As part of MY Career Week, two groups of students took part in MY Tours.
One group got a tour of BBC Scotland – getting to see behind the scenes, take over the news desk and get tips on building a career with the BBC
The other group visited the Queen Elizabeth University Hospital and got to hear from the Teaching & Learning Centre Manager, and saw the Stratified Medicine Scotland(SMS) lab.
MY Tour – BBC Scotland
The group got to see Janice Forsyths radio studio which is the proud home to the only piece of analogue technology in the whole building – her record player.
They also found out some trade secrets:
- The view of Glasgow behind the news presenter is not a window, it comes from a camera positioned on the roof of the building.
- The weather presenters don’t use autocue – they have to remember it all.
- BBC Scotland works on a hot-desking basis.
As part of the tour, senior managers from the BBC shared some tips for building a career in the media:
- BBC work experience is open all year round in 4 week blocks.
- Be specific about about what you want to do or the role you think you would be best suited to.
- Your passion for the role is what will make your application stand out.
- Clean up your online profile and start to build a professional social media footprint – a YouTube Channel, a blog, vines, student media etc
- Show evidence you just need a helping hand to make the next step
- Be realistic – don’t ask to be the Breakfast presenter
- You need to eligible to work in the UK
- Keep an eye on the industry, follow the political debate, pay attention to the charter renewal process
- Have a really good, 2 page CV including details of your digital footprint.
- No typos, read and respond to the questions in the application form, include a career aim statement (3/4 lines to sell yourself)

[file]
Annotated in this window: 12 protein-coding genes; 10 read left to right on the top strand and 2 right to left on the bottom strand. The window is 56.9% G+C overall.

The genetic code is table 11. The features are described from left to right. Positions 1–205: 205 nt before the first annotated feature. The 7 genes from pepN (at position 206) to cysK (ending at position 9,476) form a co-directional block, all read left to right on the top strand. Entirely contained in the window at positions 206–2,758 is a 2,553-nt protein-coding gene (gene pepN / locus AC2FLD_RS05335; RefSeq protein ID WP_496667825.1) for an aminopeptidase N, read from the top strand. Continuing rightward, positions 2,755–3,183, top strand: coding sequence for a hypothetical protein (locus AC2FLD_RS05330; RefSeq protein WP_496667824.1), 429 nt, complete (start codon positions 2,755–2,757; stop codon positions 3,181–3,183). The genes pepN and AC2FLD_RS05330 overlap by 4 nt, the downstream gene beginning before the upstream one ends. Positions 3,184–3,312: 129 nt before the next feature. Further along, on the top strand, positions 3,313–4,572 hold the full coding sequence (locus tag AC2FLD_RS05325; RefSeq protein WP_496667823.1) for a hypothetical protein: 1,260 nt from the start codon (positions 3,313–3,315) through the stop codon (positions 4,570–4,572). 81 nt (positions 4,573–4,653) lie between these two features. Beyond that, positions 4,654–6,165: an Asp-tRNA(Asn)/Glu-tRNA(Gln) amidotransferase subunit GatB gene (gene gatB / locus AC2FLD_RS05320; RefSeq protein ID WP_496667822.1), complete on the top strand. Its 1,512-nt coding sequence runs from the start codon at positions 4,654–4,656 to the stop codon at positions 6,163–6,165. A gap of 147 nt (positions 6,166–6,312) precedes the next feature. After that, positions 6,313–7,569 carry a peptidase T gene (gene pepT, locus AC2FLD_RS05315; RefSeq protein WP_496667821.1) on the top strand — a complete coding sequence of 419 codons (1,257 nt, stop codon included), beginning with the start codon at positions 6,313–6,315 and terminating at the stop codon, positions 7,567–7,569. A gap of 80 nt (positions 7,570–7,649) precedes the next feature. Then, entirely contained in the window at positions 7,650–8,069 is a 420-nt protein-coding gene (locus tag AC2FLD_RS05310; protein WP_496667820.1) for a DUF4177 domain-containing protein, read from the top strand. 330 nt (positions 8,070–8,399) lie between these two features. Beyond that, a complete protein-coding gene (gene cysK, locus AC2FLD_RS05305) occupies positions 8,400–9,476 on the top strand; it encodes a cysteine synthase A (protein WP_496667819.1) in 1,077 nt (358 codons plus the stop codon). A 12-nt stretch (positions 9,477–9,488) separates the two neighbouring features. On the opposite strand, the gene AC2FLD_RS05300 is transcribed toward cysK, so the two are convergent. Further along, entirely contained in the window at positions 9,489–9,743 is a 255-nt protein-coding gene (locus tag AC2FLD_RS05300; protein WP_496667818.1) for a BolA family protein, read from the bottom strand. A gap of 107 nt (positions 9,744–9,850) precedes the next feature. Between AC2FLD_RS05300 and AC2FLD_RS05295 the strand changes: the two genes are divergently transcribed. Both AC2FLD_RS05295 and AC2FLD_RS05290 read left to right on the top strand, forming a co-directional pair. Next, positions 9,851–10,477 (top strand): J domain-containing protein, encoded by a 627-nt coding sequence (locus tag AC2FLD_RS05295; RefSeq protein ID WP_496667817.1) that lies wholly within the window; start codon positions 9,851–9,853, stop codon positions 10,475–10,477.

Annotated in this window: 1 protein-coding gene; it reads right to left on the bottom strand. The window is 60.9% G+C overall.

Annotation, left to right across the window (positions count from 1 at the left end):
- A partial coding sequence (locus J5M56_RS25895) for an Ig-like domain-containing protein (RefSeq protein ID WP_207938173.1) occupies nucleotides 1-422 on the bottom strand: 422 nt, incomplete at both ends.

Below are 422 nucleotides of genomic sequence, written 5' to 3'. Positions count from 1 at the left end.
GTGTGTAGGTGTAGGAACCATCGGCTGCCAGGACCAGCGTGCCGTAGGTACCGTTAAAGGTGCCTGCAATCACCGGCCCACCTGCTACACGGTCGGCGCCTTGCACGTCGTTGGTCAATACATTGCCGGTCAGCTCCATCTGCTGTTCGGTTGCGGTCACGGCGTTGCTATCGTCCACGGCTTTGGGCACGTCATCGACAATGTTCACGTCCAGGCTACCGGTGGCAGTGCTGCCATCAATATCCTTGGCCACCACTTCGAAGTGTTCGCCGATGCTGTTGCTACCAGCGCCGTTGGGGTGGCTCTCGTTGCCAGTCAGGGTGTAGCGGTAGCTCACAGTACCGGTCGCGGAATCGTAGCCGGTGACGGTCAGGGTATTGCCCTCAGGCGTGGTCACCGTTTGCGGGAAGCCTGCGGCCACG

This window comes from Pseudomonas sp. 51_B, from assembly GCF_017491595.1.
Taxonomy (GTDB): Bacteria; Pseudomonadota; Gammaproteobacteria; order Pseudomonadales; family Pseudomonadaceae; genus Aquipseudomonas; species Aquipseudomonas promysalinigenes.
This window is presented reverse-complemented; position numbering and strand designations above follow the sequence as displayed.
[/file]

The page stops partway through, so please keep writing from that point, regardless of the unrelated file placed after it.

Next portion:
- All information on applications is on their website.
MY Tour – Queen Elizabeth University Hospital
The group got the chance to visit the Stratified Medicine Scotland(SMS) lab.
They got to see:
- Genome mapping: seeing who will respond best to which drugs. The bioinformatics company Aridhia will make sense of the data created by genomic sequencing.
- A 12 bed training ward which exactly simulates a patient ward. The sim patients can blink, talk, bleed and breathe! The medical students can be recorded and get immediate tutor feedback.
The genome sequencing technology allows SMS to sequence a human genome in an afternoon, something which previously took The Human Genome Project 13 years to do!
The next addition to the site is the Precision Medicine Catapult happening this summer and which will draw in a broad industry engagement.
This is all part of a wider and very exciting development for life sciences in Scotland. The Teaching & Learning Centre space includes flexible lab and office locations for multiple small to medium size companies to come on board. The synergy among these companies should translate into new job opportunities and types of collaborative working.
Bio-medical scientist jobs are available to new life sciences graduates in the many diagnostic labs across NHSGGC. You can also ask for a few months lab work experience via their HR.